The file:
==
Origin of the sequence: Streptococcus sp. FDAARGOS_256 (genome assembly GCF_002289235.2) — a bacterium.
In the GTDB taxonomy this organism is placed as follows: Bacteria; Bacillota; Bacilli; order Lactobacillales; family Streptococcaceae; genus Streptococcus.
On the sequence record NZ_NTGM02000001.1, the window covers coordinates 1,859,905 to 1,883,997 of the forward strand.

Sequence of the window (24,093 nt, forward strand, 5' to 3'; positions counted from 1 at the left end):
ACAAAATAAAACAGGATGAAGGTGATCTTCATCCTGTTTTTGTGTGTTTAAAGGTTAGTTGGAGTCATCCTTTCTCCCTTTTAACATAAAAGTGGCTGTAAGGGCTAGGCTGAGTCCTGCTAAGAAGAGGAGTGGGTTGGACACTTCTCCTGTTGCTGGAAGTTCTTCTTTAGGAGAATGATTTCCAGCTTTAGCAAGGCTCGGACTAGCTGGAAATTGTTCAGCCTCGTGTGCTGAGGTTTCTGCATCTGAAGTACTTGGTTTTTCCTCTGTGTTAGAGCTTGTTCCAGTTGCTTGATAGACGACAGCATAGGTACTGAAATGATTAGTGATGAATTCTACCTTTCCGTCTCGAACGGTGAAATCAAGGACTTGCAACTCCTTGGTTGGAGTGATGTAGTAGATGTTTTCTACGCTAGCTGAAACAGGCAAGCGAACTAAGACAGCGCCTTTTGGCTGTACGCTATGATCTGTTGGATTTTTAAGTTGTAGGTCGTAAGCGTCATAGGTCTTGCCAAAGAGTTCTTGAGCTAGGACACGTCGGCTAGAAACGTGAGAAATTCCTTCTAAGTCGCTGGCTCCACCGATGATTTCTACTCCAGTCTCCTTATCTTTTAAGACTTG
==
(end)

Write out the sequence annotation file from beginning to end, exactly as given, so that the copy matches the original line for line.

Origin of the sequence: Streptococcus sp. FDAARGOS_256 (genome assembly GCF_002289235.2) — a bacterium.
In the GTDB taxonomy this organism is placed as follows: Bacteria; Bacillota; Bacilli; order Lactobacillales; family Streptococcaceae; genus Streptococcus.
On the sequence record NZ_NTGM02000001.1, the window covers coordinates 1,859,905 to 1,883,997 of the forward strand.

Sequence of the window (24,093 nt, forward strand, 5' to 3'; positions counted from 1 at the left end):
ACAAAATAAAACAGGATGAAGGTGATCTTCATCCTGTTTTTGTGTGTTTAAAGGTTAGTTGGAGTCATCCTTTCTCCCTTTTAACATAAAAGTGGCTGTAAGGGCTAGGCTGAGTCCTGCTAAGAAGAGGAGTGGGTTGGACACTTCTCCTGTTGCTGGAAGTTCTTCTTTAGGAGAATGATTTCCAGCTTTAGCAAGGCTCGGACTAGCTGGAAATTGTTCAGCCTCGTGTGCTGAGGTTTCTGCATCTGAAGTACTTGGTTTTTCCTCTGTGTTAGAGCTTGTTCCAGTTGCTTGATAGACGACAGCATAGGTACTGAAATGATTAGTGATGAATTCTACCTTTCCGTCTCGAACGGTGAAATCAAGGACTTGCAACTCCTTGGTTGGAGTGATGTAGTAGATGTTTTCTACGCTAGCTGAAACAGGCAAGCGAACTAAGACAGCGCCTTTTGGCTGTACGCTATGATCTGTTGGATTTTTAAGTTGTAGGTCGTAAGCGTCATAGGTCTTGCCAAAGAGTTCTTGAGCTAGGACACGTCGGCTAGAAACGTGAGAAATTCCTTCTAAGTCGCTGGCTCCACCGATGATTTCTACTCCAGTCTCCTTATCTTTTAAGACTTG